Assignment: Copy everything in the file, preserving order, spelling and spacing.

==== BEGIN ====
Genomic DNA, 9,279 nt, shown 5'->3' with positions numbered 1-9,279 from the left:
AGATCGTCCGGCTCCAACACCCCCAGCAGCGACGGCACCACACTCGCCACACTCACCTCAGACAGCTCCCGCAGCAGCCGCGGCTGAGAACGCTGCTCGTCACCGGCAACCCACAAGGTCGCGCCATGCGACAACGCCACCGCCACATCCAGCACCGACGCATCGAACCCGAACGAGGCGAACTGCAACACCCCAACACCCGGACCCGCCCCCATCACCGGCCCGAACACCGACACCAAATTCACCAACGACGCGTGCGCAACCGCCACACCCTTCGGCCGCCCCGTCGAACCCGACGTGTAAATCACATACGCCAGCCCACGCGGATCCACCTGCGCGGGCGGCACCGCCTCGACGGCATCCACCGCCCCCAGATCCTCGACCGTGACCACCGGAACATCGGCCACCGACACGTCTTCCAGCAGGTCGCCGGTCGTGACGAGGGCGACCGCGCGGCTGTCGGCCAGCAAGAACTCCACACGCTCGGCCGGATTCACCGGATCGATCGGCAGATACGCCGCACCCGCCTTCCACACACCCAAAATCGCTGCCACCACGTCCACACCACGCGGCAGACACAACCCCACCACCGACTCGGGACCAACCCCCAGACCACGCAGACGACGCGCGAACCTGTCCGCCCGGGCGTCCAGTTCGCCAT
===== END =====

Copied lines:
Genomic DNA, 9,279 nt, shown 5'->3' with positions numbered 1-9,279 from the left:
AGATCGTCCGGCTCCAACACCCCCAGCAGCGACGGCACCACACTCGCCACACTCACCTCAGACAGCTCCCGCAGCAGCCGCGGCTGAGAACGCTGCTCGTCACCGGCAACCCACAAGGTCGCGCCATGCGACAACGCCACCGCCACATCCAGCACCGACGCATCGAACCCGAACGAGGCGAACTGCAACACCCCAACACCCGGACCCGCCCCCATCACCGGCCCGAACACCGACACCAAATTCACCAACGACGCGTGCGCAACCGCCACACCCTTCGGCCGCCCCGTCGAACCCGACGTGTAAATCACATACGCCAGCCCACGCGGATCCACCTGCGCGGGCGGCACCGCCTCGACGGCATCCACCGCCCCCAGATCCTCGACCGTGACCACCGGAACATCGGCCACCGACACGTCTTCCAGCAGGTCGCCGGTCGTGACGAGGGCGACCGCGCGGCTGTCGGCCAGCAAGAACTCCACACGCTCGGCCGGATTCACCGGATCGATCGGCAGATACGCCGCACCCGCCTTCCACACACCCAAAATCGCTGCCACCACGTCCACACCACGCGGCAGACACAACCCCACCACCGACTCGGGACCAACCCCCAGACCACGCAGACGACGCGCGAACCTGTCCGCCCGGGCGTCCAGTTCGCCAT